Scotland ends cheap booze as minimum price starts


Scotland's government has set up a bottom limit for pricing alcohol content.

We agree with the Scottish Government that there needs to be an objective, independent and robust assessment of the impact of minimum unit pricing.

"Minimum Unit Pricing is created to target strong, cheap alcohol, which is linked to harmful drinking".

The legislation has been criticised by small government campaigners who say that it will only serve as a levy on the poor and will not in itself solve Scotland's alcoholism problems.

It means a standard 750ml 13% bottle of wine can not be sold for less than £4.88, a 700ml 40% bottle of whisky for £14 and two litres of 5% cider for £5.

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In the same year there were 30.9 male deaths related to alcohol for every 100,000 men in Scotland.

The law, which sets a floor price for drinks depending on how many units of alcohol they contain, was passed in 2012 but has faced legal challenges.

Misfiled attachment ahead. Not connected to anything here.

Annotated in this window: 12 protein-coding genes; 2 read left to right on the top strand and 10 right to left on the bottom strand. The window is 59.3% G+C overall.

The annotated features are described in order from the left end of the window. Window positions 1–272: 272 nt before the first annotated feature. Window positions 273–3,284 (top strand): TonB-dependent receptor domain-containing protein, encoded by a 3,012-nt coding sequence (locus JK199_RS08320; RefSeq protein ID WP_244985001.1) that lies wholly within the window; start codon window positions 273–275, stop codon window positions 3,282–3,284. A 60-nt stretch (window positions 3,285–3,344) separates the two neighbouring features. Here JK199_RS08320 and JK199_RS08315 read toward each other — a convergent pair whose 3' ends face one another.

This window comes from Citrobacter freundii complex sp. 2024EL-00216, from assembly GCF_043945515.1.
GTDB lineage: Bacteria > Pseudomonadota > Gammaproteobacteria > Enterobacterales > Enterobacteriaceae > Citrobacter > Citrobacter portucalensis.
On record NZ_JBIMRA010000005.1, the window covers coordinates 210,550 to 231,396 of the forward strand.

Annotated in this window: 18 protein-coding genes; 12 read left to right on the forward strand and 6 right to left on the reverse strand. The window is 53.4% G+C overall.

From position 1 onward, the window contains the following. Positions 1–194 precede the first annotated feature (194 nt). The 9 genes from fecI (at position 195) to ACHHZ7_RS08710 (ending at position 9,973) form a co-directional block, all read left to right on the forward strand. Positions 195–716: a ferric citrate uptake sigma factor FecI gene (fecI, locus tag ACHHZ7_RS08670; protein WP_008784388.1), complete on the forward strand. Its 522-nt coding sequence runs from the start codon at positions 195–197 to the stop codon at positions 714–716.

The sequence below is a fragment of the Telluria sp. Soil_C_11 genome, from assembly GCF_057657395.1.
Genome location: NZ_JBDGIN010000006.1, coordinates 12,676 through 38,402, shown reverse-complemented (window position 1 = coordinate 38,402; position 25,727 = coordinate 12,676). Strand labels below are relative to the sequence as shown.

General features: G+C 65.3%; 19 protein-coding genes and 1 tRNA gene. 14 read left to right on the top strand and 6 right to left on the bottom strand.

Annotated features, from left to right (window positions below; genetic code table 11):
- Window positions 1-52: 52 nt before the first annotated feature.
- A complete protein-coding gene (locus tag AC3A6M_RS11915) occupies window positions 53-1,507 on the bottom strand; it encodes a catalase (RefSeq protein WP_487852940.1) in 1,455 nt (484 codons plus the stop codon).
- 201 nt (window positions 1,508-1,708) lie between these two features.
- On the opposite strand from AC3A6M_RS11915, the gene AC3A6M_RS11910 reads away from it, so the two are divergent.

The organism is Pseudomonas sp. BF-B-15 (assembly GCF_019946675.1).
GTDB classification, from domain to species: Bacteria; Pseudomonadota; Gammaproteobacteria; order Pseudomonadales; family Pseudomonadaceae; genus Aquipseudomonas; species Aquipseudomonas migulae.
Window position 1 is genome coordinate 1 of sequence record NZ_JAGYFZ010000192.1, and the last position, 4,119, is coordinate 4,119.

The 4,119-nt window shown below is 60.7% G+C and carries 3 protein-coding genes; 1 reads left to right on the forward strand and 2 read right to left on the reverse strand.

Having achieved a unanimous ruling in the Supreme Court, the Scottish government agreed in February this year that the minimum price on a unit of alcohol would be 50 pence. Nearly a fifth more alcohol is sold per adult in Scotland than in England and Wales, and statistics show more than 40% of prisoners were drunk at the time of their offence.

Noting that Northern Ireland and Wales are planning to introduce similar legislation, Ms. Sturgeon added: "I think we will see countries across Europe and further afield look to replicate what has been done here in Scotland".

The SWA, on the other hand, argued that MUP was illegal under European Union law and that it amounted to a "trade barrier" which "is a real concern for our industry".

The Scotch Whisky Association (SWA) believes it will not tackle alcohol misuse effectively and says there is no evidence MUP is effective in reducing alcohol-related harm.

The policy is a world first, and is meant to address the harms to health caused by the sale and consumption of cheap, strong alcohol and reduce alcohol-related crime.

You can work out how many units there are in any drink by multiplying the total volume of a drink (in ml) by its ABV (Alcohol by volume - measured as a percentage) and dividing the result by 1,000. In addition, existing laws on under-age sales and sales to drunk people are not fully and effectively applied at the moment, it argues.